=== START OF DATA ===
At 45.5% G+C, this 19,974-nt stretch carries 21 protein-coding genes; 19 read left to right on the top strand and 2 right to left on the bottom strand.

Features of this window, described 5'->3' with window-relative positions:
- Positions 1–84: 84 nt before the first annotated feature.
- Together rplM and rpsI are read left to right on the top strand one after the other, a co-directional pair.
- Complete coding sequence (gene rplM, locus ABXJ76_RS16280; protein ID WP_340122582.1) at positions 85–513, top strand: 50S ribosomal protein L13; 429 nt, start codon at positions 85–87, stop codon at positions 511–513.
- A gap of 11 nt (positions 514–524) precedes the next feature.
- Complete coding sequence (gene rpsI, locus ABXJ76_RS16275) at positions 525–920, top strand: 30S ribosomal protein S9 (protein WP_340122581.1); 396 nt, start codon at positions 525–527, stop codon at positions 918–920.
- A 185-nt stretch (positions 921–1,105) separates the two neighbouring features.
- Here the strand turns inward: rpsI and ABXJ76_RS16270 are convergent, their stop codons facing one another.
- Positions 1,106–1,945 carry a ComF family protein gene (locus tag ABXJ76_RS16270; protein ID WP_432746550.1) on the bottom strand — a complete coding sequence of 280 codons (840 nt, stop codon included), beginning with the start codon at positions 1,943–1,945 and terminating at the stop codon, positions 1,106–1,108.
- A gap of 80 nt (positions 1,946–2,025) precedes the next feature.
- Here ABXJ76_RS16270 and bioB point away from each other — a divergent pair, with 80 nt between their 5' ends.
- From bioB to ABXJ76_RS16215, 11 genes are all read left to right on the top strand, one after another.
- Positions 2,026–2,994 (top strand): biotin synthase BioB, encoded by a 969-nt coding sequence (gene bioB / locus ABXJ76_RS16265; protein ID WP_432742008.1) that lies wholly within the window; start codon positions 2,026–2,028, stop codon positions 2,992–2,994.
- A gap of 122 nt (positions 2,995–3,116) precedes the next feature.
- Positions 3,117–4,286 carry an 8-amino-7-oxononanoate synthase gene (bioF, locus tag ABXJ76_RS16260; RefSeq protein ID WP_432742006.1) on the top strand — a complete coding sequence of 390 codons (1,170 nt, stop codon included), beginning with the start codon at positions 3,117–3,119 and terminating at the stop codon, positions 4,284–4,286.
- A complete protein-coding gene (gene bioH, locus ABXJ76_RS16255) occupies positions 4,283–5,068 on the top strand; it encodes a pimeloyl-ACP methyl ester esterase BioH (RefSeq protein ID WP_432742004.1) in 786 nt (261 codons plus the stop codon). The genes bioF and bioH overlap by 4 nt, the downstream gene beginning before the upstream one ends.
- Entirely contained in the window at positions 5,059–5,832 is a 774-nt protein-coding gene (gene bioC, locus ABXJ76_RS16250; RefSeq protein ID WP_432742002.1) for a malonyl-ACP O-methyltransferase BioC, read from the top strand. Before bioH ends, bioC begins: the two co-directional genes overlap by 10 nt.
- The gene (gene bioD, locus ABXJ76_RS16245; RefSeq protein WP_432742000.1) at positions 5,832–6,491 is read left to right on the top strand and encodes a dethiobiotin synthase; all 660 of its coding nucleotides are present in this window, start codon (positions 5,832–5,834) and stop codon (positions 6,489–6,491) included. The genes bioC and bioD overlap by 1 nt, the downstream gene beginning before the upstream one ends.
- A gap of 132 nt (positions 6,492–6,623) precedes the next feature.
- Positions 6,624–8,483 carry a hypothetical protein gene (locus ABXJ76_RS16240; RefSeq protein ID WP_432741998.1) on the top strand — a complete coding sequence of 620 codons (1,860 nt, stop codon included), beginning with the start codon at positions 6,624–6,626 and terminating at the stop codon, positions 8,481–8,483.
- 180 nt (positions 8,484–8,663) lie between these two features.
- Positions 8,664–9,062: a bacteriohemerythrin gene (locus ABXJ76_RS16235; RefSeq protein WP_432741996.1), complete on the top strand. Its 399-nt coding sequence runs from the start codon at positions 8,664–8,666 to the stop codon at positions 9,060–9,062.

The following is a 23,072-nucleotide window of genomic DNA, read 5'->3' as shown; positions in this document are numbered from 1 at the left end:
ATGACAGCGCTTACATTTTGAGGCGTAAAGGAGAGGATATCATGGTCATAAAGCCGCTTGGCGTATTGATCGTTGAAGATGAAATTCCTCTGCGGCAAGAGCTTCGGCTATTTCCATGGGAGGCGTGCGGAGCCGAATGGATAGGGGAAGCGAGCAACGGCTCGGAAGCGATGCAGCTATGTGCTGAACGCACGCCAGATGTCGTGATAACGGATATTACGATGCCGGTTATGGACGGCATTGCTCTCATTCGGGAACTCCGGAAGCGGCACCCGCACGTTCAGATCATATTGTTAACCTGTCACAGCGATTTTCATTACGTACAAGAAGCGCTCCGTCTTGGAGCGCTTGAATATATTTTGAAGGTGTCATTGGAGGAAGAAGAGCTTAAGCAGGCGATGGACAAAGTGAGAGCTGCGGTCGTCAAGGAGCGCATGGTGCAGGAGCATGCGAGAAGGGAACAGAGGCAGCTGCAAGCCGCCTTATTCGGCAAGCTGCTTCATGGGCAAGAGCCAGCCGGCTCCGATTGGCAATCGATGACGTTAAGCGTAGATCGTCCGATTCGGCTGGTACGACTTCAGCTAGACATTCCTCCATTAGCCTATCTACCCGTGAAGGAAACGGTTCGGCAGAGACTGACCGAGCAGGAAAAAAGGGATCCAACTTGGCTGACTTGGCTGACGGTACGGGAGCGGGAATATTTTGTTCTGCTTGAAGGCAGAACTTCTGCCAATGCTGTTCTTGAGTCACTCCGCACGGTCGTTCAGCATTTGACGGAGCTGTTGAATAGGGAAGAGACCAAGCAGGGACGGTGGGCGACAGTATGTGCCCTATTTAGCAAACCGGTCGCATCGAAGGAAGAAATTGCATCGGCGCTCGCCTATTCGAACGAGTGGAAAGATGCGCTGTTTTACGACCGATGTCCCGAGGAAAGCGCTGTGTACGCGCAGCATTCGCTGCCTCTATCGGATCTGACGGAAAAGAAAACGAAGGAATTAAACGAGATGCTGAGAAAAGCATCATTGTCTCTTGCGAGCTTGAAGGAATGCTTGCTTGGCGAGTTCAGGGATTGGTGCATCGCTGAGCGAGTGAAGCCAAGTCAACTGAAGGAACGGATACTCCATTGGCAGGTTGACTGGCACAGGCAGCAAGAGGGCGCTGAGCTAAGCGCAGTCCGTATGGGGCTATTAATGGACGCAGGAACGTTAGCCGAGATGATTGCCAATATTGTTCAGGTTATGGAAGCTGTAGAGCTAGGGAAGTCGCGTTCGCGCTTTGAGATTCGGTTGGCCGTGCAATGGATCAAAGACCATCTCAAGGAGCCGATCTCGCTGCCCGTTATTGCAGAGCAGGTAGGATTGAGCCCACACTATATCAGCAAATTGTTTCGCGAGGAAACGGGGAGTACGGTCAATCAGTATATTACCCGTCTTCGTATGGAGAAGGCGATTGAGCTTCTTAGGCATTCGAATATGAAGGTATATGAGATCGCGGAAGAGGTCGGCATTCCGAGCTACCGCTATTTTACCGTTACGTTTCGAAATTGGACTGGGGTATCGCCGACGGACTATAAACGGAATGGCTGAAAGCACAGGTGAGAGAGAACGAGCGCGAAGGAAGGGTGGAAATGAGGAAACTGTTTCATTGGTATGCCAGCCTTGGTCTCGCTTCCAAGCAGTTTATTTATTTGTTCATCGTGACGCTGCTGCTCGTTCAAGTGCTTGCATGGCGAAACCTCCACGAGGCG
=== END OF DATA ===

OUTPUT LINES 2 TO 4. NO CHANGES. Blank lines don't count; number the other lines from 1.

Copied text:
Features of this window, described 5'->3' with window-relative positions:
- Positions 1–84: 84 nt before the first annotated feature.
- Together rplM and rpsI are read left to right on the top strand one after the other, a co-directional pair.